The following article was contributed by the Mexican Embassy in South Korea to mark the 203rd anniversary of Mexico’s independence. ― Ed.
The month of September brings with it national festivities for Mexico, the most important being Independence Day, which remembers the fight for independence that began in the morning of Sept. 16, 1810 in the state of Guanajuato.
The celebration of our independence allows us to reflect on Mexico and the future that we are working for. The President of Mexico Enrique Pena Nieto has set out to transform the country based on five major national goals: To have a peaceful, inclusive, well-educated, prosperous, and globally-responsible Mexico. To do so, several reforms and structural changes are taking place in the country in different sectors, which let the government build the prosperous Mexico we are looking for.
But the celebration of national independence also allows us to stop and think about the accomplishments and positive aspects that feature our country. Mexico is the 11th-largest country worldwide, with territory covering 2 million square kilometers. It is the home of 118 million inhabitants and the biggest Spanish-speaking nation in the world with a great history and longstanding traditions, turning it into one of the richest cultures in the Mesoamerican region. Traditions, music, diverse gastronomy and a solid array of cultural and artistic expressions converge every day in Mexico.
Mexico’s economy grows every day and evolves with world trends. It has a total GDP of $1.17 trillion (IMF/2012), making it the 13th-largest economy in the world. The country has become one of the most attractive markets for investment due to several factors, especially its geographical location: south of the United States and north of Latin America and the Caribbean, plus great openings to the Pacific Ocean and the Atlantic through its 11,000 km of coastline.
Today, more than 1,500 companies with Korean capital have settled down in Mexico, taking advantage of the business opportunities offered by their Mexican peers. This reality has improved the bilateral trade, which in 2012 totaled $15 billion, opening the path towards the consolidation of a brighter economic agenda between our countries, transforming our Strategic Partnership for Mutual Prosperity in the 21st century into a deeper and wider agreement.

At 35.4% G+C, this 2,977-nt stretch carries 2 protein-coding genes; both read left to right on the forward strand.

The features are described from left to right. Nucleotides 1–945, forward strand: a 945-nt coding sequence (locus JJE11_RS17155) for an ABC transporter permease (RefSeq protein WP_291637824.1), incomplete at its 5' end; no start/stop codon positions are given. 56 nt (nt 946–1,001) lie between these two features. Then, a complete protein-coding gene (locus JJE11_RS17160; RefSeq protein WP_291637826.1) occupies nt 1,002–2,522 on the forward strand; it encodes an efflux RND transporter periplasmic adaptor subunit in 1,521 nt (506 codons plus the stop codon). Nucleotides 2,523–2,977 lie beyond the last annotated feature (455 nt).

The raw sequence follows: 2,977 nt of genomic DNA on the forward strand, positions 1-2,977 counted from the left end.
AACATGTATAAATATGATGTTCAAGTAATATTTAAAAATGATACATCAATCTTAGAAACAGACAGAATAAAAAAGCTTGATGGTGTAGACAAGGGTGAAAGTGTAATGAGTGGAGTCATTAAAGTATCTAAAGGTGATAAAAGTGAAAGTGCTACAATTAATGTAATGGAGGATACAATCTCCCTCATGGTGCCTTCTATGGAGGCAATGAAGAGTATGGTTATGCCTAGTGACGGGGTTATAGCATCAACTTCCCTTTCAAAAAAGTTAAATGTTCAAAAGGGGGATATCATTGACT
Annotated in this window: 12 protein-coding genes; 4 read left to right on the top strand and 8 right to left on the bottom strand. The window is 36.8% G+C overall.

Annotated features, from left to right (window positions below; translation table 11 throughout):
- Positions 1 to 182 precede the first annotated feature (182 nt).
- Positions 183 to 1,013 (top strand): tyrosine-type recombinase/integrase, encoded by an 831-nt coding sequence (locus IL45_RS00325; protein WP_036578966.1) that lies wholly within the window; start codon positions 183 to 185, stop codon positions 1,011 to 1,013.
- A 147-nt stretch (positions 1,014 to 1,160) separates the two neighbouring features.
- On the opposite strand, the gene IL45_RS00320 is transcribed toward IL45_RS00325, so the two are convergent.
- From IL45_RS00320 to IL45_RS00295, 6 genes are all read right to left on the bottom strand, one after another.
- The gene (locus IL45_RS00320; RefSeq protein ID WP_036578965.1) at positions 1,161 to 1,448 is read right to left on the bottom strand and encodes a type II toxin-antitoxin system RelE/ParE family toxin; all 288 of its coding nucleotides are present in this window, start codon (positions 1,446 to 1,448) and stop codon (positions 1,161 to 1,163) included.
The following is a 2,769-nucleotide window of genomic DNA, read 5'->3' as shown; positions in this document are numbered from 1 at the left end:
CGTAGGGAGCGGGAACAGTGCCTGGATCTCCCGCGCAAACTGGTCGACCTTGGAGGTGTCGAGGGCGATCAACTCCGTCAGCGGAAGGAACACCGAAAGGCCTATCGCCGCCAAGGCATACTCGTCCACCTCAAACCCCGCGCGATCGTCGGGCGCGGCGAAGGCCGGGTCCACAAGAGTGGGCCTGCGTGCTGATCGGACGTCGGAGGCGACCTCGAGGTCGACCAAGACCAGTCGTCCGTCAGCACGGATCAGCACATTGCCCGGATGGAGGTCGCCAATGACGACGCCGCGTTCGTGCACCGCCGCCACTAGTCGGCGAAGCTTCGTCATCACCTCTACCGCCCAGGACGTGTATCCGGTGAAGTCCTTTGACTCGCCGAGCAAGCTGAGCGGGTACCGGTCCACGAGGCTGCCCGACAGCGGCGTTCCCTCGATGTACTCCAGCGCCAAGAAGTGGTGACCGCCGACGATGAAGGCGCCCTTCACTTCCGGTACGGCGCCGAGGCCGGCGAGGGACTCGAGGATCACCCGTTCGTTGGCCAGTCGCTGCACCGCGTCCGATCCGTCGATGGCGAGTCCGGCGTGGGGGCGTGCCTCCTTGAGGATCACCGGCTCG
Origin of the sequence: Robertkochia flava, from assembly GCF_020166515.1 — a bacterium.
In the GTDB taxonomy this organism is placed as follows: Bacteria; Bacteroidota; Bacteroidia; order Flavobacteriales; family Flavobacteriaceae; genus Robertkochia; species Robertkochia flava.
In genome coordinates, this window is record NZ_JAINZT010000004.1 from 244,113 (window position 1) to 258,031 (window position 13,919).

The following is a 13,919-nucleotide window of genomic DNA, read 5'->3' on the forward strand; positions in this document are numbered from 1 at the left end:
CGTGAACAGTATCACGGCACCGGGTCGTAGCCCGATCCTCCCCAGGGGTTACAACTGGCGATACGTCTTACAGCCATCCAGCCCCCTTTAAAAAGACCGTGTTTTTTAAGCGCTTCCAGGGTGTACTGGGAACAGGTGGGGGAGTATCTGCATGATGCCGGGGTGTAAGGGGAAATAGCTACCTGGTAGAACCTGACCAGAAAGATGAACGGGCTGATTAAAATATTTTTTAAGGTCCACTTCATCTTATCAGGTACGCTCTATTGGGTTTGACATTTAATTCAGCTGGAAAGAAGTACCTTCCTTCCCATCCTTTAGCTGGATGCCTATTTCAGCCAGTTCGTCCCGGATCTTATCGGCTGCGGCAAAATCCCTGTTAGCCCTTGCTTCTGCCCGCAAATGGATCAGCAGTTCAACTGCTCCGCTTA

As the 10th-largest exporter and importer worldwide, Mexico has a free trade agreement network with 44 countries, which guarantees preferential access to leading markets and trade regions. In 2012, Mexico recorded total trade of $740 billion, with exports totaling $371 billion and imports worth $369 billion. In this favorable environment, many of the country’s economic sectors are experiencing an exceptional development and are able to offer low costs, great quality and growth perspectives that compete head to head with the world’s finest industrial hubs. The automotive, aerospace, electronic, creative industry, IT and software sectors, as well as agribusiness, and services such as tourism and banking, continue to attract international investment.
Furthermore, Mexico, Colombia, Peru, and Chile have launched the Pacific Alliance, a platform for regional integration that will allow a greater mobility of goods, services and people within their borders looking toward achieving a major presence in the eyes of the nations of the Pacific Rim. The four countries of the alliance have FTAs among them, creating a potential market of 215 million consumers with an average yearly income of $13,000 per capita. As an example of this, if the Pacific Alliance were considered a country, its GDP would total $1.9 trillion with annual growth rates of 4-5 percent, becoming an even greater market for Korean companies.
Mexico and Korea began diplomatic relations on Jan. 16, 1962. Since then, an increasing number of visits and contact between high-ranking officials, entrepreneurs, scholars and students from both countries have given substance and dynamism to the mutual agenda and it is evident that the relations will continue to develop.
Today, there are many reasons to celebrate the anniversary of Mexico’s independence but it is important to understand that there are still several challenges to overcome in the future. This year both countries have new governments, which opens the door for more and new exciting achievements in the short and medium term.